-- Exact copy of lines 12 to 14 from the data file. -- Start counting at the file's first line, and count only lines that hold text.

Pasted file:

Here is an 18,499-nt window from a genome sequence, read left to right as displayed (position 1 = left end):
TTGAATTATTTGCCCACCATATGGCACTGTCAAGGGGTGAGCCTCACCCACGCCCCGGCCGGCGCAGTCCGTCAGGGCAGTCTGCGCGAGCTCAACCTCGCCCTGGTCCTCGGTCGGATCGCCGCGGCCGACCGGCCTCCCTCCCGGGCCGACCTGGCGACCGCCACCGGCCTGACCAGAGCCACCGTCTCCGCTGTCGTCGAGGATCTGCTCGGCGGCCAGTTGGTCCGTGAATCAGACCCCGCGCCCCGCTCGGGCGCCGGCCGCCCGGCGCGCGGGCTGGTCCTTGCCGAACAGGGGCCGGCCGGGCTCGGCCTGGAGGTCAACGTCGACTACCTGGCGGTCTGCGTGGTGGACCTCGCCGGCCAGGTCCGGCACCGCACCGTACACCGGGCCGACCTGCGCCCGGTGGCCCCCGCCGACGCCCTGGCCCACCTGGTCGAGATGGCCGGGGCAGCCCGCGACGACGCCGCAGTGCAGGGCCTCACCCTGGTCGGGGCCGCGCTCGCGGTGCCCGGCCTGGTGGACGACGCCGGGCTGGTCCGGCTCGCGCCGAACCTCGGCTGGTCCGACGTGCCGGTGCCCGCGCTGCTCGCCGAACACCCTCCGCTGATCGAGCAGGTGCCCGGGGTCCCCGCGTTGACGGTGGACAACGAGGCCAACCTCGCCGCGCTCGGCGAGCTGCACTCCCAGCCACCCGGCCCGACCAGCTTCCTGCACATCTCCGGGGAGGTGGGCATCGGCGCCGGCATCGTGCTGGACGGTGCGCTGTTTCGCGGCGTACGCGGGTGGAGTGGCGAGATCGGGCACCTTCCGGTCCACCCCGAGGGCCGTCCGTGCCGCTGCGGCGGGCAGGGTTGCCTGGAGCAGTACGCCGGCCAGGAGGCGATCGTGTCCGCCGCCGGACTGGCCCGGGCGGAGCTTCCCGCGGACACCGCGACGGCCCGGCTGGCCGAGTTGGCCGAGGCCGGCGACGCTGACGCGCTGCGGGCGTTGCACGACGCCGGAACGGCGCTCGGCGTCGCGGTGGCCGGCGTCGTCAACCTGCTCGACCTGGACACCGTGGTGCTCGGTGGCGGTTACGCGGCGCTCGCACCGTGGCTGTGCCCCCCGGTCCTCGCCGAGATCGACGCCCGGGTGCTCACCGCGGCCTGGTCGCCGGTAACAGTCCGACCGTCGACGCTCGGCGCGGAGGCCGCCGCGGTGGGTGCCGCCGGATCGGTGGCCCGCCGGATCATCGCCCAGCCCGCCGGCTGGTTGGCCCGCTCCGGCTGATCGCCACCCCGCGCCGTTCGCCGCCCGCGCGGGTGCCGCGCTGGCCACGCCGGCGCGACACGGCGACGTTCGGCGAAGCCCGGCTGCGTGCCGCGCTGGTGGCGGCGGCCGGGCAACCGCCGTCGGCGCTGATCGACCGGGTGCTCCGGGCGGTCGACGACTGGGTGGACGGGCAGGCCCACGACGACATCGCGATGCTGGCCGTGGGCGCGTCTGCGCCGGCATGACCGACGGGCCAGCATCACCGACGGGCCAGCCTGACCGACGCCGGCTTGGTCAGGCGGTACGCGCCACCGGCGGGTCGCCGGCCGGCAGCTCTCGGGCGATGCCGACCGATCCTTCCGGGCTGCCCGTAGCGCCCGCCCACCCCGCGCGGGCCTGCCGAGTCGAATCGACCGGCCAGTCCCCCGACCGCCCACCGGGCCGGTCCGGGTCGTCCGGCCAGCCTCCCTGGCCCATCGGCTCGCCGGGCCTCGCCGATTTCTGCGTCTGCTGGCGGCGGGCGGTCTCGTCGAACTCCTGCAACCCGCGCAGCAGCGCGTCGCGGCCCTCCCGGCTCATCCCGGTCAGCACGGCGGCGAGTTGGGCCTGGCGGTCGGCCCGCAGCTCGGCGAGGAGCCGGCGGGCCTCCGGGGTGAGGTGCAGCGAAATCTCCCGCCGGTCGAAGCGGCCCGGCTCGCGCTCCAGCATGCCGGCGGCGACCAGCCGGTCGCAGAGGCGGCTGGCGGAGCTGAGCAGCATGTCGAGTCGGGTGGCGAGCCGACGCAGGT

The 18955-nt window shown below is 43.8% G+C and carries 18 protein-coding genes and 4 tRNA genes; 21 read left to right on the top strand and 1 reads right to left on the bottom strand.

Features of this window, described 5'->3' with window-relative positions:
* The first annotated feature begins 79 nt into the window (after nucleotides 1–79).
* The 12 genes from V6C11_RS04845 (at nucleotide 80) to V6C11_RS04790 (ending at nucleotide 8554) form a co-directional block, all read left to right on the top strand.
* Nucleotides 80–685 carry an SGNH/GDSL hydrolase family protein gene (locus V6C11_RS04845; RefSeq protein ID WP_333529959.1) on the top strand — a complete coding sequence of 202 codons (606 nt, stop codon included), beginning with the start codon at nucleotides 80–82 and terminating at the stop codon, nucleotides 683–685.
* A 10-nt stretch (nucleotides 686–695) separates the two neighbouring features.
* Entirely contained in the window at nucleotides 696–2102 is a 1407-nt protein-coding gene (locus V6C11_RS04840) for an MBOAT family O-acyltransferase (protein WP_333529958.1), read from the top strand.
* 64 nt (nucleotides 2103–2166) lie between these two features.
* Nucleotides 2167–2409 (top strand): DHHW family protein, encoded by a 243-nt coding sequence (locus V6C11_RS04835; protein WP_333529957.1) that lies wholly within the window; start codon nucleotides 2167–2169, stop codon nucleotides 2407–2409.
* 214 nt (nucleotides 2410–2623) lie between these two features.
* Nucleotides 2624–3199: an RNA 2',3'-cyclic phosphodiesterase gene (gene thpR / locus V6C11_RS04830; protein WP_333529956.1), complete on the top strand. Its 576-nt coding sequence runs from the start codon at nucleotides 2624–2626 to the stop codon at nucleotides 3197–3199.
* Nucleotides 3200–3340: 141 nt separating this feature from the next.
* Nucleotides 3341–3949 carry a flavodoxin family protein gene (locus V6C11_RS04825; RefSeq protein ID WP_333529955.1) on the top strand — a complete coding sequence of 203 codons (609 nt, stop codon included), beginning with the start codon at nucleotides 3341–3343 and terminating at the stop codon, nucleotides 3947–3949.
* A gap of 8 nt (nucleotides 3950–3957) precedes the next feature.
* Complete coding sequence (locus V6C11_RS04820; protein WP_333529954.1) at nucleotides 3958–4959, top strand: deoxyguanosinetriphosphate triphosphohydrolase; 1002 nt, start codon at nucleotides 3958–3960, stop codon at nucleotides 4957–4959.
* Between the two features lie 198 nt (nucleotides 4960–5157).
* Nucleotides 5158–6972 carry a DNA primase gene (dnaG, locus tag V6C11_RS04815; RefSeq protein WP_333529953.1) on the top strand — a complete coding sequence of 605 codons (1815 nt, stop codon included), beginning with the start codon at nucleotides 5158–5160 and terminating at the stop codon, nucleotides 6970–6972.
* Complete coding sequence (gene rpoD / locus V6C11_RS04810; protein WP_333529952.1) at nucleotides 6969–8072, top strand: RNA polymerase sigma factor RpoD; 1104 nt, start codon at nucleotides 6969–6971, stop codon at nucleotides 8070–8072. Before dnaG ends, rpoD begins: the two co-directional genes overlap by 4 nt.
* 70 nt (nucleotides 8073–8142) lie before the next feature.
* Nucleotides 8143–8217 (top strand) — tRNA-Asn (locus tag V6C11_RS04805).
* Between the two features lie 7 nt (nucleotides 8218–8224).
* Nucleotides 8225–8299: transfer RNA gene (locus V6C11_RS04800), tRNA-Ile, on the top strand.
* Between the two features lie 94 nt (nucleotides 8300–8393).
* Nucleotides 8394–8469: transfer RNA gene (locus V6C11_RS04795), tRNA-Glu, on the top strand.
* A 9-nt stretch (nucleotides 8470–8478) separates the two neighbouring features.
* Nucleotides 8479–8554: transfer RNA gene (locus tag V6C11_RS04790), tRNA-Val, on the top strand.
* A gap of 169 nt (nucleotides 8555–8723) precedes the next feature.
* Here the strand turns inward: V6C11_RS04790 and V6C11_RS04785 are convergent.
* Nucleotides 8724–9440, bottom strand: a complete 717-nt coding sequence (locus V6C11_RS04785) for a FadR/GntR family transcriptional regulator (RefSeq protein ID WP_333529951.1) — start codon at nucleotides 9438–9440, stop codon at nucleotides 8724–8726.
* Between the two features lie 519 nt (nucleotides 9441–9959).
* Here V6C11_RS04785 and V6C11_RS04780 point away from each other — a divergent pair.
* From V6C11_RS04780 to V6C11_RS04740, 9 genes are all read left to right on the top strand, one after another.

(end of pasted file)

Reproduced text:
* 214 nt (nucleotides 2410–2623) lie between these two features.
* Nucleotides 2624–3199: an RNA 2',3'-cyclic phosphodiesterase gene (gene thpR / locus V6C11_RS04830; protein WP_333529956.1), complete on the top strand. Its 576-nt coding sequence runs from the start codon at nucleotides 2624–2626 to the stop codon at nucleotides 3197–3199.
* Nucleotides 3200–3340: 141 nt separating this feature from the next.